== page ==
Woman suffering with tinnitus and grimacing laying down in bed pressing a gray pillow to her ears.

The ringing in your ear keeps getting worse. It started off quietly enough, one of those “is it really there” kind of things. But after being at the construction site all day (for work), you’ve realized just how noisy (and how relentless) that buzzing has become. These noises can take many forms, such as ringing, buzzing, or any number of noises. You don’t know if you should come in and see us or how ringing in your ears could even be addressed.

The management of tinnitus (that’s what that buzzing is called) will vary from person to person and depend considerably on the source of your hearing problems. But your own tinnitus therapy will share some common threads with others that can help you get prepared.

What kind of tinnitus do you have?

Tinnitus is incredibly common. There can be a variety of causes for the ringing (or whatever tinnitus sounds you’re hearing). So in terms of treatment, tinnitus is often split into one of two categories:

  • Medical Tinnitus: Inherent medical issues, including ear infections, too much earwax, a growth, or other medical problems, can be the cause of tinnitus. Medical professionals will typically attempt to treat the underlying problem as their main priority.
  • Non-Medical Tinnitus: “Non-medical” nomenclature is usually saved for tinnitus caused by hearing damage or hearing impairment. Significant, persistent, and chronic tinnitus can be the outcome of hearing damage related to long term exposure to loud noise (like at your construction site). It’s usually very challenging to treat non-medical tinnitus.

The best way to treat your symptoms will be determined by the underlying cause of your hearing issue and the kind of tinnitus you’re experiencing.

Treating medical tinnitus

If your tinnitus is related to an underlying medical condition, it’s likely that treating your initial illness or ailment will alleviate the ringing in your ears. Treatments for medical tinnitus may include:

  • Surgery: Doctors might decide to perform surgery to get rid of any tumor or growth that could be causing your tinnitus symptoms.
  • Antibiotics: If your tinnitus is caused by an ear infection (that is, a bacterial ear infection), your doctor may prescribe antibiotics. Your tinnitus symptoms will most likely go-away when the infection clears.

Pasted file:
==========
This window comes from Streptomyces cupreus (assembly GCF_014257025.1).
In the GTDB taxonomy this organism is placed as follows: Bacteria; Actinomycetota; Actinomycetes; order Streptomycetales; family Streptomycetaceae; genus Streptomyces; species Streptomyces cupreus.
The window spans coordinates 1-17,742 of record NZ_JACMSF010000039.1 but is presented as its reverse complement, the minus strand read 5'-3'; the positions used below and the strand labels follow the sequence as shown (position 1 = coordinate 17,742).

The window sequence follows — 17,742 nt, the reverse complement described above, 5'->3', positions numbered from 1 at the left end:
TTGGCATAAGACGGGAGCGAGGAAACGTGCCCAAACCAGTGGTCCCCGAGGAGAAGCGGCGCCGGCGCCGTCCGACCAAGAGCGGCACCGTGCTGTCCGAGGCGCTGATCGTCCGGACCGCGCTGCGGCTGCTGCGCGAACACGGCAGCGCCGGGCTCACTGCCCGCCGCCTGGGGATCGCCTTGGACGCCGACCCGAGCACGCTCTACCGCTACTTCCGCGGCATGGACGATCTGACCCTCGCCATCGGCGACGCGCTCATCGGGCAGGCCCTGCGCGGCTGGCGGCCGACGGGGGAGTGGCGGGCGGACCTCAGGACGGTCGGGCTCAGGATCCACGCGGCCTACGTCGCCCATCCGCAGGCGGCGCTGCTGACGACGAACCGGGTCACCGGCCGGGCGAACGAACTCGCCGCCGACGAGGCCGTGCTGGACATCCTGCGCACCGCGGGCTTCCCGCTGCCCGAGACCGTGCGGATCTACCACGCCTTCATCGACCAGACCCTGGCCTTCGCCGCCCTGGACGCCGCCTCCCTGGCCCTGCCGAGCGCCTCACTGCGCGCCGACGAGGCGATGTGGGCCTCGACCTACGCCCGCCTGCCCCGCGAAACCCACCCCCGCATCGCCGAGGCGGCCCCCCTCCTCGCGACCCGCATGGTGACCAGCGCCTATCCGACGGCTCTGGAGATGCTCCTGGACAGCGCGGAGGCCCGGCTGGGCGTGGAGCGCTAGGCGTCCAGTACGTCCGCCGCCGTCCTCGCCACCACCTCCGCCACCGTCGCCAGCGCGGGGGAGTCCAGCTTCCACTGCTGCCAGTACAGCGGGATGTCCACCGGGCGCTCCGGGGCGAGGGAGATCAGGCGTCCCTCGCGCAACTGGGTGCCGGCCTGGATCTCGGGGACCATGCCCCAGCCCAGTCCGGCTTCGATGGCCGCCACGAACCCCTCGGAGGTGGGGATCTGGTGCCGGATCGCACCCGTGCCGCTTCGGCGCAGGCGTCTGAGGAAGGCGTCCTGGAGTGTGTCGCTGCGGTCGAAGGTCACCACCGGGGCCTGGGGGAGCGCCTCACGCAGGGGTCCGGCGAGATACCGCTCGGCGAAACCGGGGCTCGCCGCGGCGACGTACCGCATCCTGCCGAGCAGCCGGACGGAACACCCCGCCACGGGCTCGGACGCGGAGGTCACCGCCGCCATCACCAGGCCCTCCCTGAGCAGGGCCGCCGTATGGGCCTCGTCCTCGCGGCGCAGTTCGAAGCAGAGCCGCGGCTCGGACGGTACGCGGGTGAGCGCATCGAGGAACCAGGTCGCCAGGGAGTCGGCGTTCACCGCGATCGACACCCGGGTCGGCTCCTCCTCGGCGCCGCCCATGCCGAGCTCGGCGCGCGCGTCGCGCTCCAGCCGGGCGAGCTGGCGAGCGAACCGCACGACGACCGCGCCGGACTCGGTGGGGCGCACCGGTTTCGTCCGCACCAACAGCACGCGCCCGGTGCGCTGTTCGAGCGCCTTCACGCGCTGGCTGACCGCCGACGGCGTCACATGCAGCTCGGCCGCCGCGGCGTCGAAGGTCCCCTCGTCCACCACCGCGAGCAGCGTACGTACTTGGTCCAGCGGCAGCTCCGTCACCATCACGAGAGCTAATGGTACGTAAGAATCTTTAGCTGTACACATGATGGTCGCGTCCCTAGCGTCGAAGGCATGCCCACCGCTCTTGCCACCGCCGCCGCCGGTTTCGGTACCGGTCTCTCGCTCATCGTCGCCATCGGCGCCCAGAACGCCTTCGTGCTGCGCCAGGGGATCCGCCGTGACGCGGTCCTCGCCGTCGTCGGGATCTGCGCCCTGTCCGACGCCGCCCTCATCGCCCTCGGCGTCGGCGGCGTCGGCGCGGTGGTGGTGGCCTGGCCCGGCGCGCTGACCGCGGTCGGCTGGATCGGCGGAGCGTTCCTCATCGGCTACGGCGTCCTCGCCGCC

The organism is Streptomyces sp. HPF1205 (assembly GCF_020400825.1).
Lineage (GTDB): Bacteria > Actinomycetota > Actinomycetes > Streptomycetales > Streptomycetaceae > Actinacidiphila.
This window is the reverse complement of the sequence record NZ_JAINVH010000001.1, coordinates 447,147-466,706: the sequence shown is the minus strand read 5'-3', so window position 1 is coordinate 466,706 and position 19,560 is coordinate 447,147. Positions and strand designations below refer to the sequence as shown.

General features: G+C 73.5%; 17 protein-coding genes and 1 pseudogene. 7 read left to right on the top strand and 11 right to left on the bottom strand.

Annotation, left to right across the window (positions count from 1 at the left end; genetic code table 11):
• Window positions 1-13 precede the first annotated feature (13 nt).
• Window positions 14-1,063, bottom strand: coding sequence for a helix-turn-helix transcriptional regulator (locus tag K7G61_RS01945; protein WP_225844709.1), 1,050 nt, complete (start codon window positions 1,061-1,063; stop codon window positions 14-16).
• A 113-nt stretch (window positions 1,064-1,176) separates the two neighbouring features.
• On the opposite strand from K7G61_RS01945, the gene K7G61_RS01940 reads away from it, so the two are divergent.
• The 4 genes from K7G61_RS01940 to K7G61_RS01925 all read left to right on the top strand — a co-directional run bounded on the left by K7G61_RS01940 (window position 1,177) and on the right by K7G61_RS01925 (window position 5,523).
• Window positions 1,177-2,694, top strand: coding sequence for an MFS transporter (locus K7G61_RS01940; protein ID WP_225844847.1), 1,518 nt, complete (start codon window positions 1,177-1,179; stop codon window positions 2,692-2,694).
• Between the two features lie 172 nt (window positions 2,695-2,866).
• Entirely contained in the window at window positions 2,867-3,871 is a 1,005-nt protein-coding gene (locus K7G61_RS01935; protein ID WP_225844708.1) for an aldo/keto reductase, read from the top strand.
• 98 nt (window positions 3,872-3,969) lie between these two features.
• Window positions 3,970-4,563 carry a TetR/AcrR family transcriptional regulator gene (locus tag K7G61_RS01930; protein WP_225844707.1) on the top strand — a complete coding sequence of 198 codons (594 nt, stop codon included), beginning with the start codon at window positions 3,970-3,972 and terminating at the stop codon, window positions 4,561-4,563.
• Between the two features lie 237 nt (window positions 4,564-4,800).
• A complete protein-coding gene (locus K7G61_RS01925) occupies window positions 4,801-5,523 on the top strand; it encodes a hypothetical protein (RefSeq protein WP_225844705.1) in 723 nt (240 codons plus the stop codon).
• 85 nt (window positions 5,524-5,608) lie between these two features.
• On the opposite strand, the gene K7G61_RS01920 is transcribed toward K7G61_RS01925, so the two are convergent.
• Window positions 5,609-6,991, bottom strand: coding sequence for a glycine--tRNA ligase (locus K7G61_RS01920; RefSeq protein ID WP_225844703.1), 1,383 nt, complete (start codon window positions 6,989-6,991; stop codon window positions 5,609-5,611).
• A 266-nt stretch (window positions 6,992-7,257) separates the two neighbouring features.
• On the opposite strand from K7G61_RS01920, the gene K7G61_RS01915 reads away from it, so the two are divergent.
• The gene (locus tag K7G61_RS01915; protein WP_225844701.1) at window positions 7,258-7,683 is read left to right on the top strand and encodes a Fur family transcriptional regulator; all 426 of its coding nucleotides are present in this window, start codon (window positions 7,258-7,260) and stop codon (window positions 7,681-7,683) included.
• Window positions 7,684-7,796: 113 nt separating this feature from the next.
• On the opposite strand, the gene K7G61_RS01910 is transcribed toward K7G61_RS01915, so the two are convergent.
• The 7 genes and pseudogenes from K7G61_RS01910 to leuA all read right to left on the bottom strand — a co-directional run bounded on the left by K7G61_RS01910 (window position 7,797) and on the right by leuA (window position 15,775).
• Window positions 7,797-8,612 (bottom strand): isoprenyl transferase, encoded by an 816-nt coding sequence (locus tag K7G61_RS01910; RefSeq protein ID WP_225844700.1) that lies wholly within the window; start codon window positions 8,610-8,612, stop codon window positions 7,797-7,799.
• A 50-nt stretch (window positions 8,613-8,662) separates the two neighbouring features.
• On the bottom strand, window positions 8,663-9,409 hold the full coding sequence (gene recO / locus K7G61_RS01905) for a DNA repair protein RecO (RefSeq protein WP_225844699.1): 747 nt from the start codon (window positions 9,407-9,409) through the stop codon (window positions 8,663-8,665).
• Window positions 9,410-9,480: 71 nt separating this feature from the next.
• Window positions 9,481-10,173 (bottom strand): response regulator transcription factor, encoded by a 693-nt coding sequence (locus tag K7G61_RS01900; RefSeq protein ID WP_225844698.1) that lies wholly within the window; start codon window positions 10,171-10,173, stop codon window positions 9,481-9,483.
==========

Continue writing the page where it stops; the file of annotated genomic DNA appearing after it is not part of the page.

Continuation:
• Hydrocortisone: Not all infections can be addressed with antibiotics. For example, antibiotics never work on viral infections. Hydrocortisone may be prescribed in these situations to manage other symptoms.

You’ll want to schedule an appointment to come see us so we customize a tinnitus treatment plan, particularly if you’re coping with medical tinnitus.

Treatments for non-medical tinnitus

Typically, medical tinnitus is a lot easier to diagnose and treat than non-medical tinnitus. Non-medical tinnitus has no cure particularly if it’s caused by hearing impairment. Treatments, instead center around treating symptoms and improving the quality of life.

  • Medications: Tinnitus is sometimes treated with experimental medication. As an example, tinnitus symptoms can sometimes be reduced by combinations of anti-anxiety medication and steroids. But before you make any decisions, you’ll want to talk to us.
  • Cognitive-behavioral therapy: You can obtain training that will help you learn to ignore your tinnitus sounds. Cognitive-behavioral therapy is a commonly utilized strategy designed to help you achieve just that.
  • Hearing aids: A hearing aid can help if your tinnitus is getting worse as your hearing gets worse. When you have hearing impairment everything outside becomes quieter and that can make your tinnitus noises seem louder. When you use a hearing aid it boosts the volume of the external world making your tinnitus noises seem quieter.
  • Noise-masking devices: These devices mask your tinnitus sounds by producing enough white noise to allow the buzzing or ringing to fade into the background. Specific sounds can be programmed into these devices depending on what sounds your tinnitus is producing.

Find what works

In order to successfully treat your hearing issues you will most likely need to explore several approaches as the exact cause of your tinnitus probably won’t be clear. In most cases, tinnitus can’t be cured. But there are various treatments available. Finding the best one for you is the trick.

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The site information is for educational and informational purposes only and does not constitute medical advice. To receive personalized advice or treatment, schedule an appointment.

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